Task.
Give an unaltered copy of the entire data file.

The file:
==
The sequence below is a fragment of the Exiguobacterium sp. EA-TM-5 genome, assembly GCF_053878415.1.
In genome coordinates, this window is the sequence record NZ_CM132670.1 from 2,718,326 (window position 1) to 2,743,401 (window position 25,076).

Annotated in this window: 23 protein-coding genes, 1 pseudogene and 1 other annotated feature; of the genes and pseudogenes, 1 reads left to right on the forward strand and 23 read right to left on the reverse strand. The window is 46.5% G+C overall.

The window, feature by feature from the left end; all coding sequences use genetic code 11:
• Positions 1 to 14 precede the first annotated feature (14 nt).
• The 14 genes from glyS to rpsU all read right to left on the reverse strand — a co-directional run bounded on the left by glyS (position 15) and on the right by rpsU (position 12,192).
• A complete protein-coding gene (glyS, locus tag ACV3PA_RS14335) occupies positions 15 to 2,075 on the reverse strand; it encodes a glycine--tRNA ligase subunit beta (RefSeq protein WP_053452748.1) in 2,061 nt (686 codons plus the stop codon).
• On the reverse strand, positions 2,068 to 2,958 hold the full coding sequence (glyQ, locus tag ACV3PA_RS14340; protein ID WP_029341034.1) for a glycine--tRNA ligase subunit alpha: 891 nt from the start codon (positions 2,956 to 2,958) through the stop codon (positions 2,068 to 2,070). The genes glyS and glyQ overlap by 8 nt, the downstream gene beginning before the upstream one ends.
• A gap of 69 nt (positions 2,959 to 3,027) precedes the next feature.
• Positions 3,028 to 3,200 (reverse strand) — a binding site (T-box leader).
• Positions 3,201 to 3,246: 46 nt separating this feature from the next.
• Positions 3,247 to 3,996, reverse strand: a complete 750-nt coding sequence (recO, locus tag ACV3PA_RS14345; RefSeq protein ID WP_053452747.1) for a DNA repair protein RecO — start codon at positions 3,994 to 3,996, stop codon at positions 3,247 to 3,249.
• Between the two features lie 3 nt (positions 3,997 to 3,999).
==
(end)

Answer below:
The sequence below is a fragment of the Exiguobacterium sp. EA-TM-5 genome, assembly GCF_053878415.1.
In genome coordinates, this window is the sequence record NZ_CM132670.1 from 2,718,326 (window position 1) to 2,743,401 (window position 25,076).

Annotated in this window: 23 protein-coding genes, 1 pseudogene and 1 other annotated feature; of the genes and pseudogenes, 1 reads left to right on the forward strand and 23 read right to left on the reverse strand. The window is 46.5% G+C overall.

The window, feature by feature from the left end; all coding sequences use genetic code 11:
• Positions 1 to 14 precede the first annotated feature (14 nt).
• The 14 genes from glyS to rpsU all read right to left on the reverse strand — a co-directional run bounded on the left by glyS (position 15) and on the right by rpsU (position 12,192).
• A complete protein-coding gene (glyS, locus tag ACV3PA_RS14335) occupies positions 15 to 2,075 on the reverse strand; it encodes a glycine--tRNA ligase subunit beta (RefSeq protein WP_053452748.1) in 2,061 nt (686 codons plus the stop codon).
• On the reverse strand, positions 2,068 to 2,958 hold the full coding sequence (glyQ, locus tag ACV3PA_RS14340; protein ID WP_029341034.1) for a glycine--tRNA ligase subunit alpha: 891 nt from the start codon (positions 2,956 to 2,958) through the stop codon (positions 2,068 to 2,070). The genes glyS and glyQ overlap by 8 nt, the downstream gene beginning before the upstream one ends.
• A gap of 69 nt (positions 2,959 to 3,027) precedes the next feature.
• Positions 3,028 to 3,200 (reverse strand) — a binding site (T-box leader).
• Positions 3,201 to 3,246: 46 nt separating this feature from the next.
• Positions 3,247 to 3,996, reverse strand: a complete 750-nt coding sequence (recO, locus tag ACV3PA_RS14345; RefSeq protein ID WP_053452747.1) for a DNA repair protein RecO — start codon at positions 3,994 to 3,996, stop codon at positions 3,247 to 3,249.
• Between the two features lie 3 nt (positions 3,997 to 3,999).